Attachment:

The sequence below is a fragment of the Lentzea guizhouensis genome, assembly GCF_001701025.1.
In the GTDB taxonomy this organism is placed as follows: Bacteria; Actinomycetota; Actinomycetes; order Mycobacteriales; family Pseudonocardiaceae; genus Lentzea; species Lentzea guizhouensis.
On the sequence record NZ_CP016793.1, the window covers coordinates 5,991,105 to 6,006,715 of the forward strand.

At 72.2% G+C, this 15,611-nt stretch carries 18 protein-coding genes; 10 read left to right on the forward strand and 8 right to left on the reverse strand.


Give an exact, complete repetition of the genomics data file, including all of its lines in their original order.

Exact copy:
The sequence below is a fragment of the Lentzea guizhouensis genome, assembly GCF_001701025.1.
In the GTDB taxonomy this organism is placed as follows: Bacteria; Actinomycetota; Actinomycetes; order Mycobacteriales; family Pseudonocardiaceae; genus Lentzea; species Lentzea guizhouensis.
On the sequence record NZ_CP016793.1, the window covers coordinates 5,991,105 to 6,006,715 of the forward strand.

At 72.2% G+C, this 15,611-nt stretch carries 18 protein-coding genes; 10 read left to right on the forward strand and 8 right to left on the reverse strand.